Americans love poultry. From 28 pounds per person in 1960, we now consume over 93.5 pounds per capita - making poultry the number one protein consumed in the United States. The overall economic impacts of poultry total more than $576 billion and support over 2 million U.S. jobs. On top of this, poultry is the most efficient source of feed-to-nutrition conversion in the world. It takes less feed, water, and land to create a pound of poultry protein than other natural protein sources. Our insatiable appetite for poultry depends on an industrial system, with over 99% of chickens coming from factory farms. These centralized animal feeding operations (CAFOs) have utilized selective breeding to maximize weight gain at the cost of animal welfare, made chicken production financially unsustainable for smaller producers, and produced devastating effects on the environment. However, silvopastoral and pasture-based systems of both broilers (poultry raised for meat) and layers (poultry raised for egg production) blaze a path forward based on the adoption of slower-growing chicken breeds and mobile chicken coops to rotate chickens over pasture.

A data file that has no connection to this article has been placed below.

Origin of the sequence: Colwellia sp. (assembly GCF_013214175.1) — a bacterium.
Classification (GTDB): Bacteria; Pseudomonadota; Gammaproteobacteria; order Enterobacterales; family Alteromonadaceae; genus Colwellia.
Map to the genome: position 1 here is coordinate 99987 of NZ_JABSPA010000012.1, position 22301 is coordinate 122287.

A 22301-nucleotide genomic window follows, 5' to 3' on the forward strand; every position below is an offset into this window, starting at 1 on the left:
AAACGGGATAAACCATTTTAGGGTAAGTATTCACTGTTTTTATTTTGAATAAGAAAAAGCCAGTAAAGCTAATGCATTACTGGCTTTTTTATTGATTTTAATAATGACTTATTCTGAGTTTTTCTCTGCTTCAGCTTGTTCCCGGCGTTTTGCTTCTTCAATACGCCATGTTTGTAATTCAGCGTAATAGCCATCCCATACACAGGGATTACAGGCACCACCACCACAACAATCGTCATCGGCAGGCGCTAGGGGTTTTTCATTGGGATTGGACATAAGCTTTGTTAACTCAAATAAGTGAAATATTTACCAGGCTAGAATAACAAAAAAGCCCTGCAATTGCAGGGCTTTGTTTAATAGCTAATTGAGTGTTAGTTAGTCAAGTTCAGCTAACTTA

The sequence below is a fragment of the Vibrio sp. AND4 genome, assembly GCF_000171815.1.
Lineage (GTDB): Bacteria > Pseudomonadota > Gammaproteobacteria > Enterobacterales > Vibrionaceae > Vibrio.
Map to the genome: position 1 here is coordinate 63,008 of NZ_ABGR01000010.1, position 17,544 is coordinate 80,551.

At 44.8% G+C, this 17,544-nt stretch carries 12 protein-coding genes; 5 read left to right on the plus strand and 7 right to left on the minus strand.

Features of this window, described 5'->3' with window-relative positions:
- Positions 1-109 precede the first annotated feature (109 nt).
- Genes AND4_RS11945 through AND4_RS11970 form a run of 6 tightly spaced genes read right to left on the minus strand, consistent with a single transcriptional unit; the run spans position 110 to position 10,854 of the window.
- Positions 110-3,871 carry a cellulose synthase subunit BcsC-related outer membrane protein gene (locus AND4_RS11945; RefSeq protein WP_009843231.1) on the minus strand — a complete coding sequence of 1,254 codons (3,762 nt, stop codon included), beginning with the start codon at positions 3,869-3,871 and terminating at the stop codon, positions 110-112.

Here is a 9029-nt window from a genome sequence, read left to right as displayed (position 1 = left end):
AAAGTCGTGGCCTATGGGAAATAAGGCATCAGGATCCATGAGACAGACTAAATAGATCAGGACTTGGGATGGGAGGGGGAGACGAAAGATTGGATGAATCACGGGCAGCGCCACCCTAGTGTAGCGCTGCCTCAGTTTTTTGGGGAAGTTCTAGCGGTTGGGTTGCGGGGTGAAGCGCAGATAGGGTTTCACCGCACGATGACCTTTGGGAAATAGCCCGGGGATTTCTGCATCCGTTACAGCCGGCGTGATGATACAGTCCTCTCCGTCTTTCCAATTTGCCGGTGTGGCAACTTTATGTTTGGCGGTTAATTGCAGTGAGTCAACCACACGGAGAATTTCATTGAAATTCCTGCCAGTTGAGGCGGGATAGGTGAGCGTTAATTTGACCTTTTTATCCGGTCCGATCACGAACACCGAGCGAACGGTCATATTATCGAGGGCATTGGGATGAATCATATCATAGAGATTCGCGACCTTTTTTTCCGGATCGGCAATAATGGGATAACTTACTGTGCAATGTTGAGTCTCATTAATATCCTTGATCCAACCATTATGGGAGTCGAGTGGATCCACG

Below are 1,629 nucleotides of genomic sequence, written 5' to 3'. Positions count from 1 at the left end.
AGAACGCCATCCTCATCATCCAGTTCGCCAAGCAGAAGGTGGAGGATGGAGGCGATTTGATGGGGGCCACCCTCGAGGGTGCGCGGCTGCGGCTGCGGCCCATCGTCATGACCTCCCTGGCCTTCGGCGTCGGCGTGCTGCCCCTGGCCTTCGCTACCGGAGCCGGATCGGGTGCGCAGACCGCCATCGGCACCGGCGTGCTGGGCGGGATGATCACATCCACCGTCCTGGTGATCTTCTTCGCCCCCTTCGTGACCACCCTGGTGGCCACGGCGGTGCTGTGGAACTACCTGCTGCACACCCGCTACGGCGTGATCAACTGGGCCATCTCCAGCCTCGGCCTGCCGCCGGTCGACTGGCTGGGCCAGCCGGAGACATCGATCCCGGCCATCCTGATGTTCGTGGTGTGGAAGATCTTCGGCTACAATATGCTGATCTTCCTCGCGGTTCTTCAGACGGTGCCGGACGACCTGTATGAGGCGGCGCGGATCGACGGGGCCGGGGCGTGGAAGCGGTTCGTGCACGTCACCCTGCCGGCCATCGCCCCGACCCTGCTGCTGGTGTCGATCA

Our article on Methane emissions caused quite a stir in the regenerative community. Using Frank Mitloehner, Nicollete Niman Hahn, and others as a foundation for a nuanced argument, we argue that it appears that cows have been disproportionately blamed for methane emissions and that ruminant methane’s impact on global warming has been substantially exaggerated. Read more to find out why we should standardize the use of GWP* and we must spur regenerative livestock practices and eliminate CAFOs and liquefied manure storage lagoons, which are used for industrial pork, egg, and dairy facilities, but not cattle ranches or beef feedlots. We cannot overwhelmingly point to all cows as methane culprits without considering how they are being raised and without honestly evaluating how much methane is produced by fossil fuels, rice farming, or synthetic fertilizers used for crops. A regeneratively raised cow can actually be a carbon sink, so eating a hamburger from such a cow can be far healthier and better for the environment than eating most plant-based alternatives.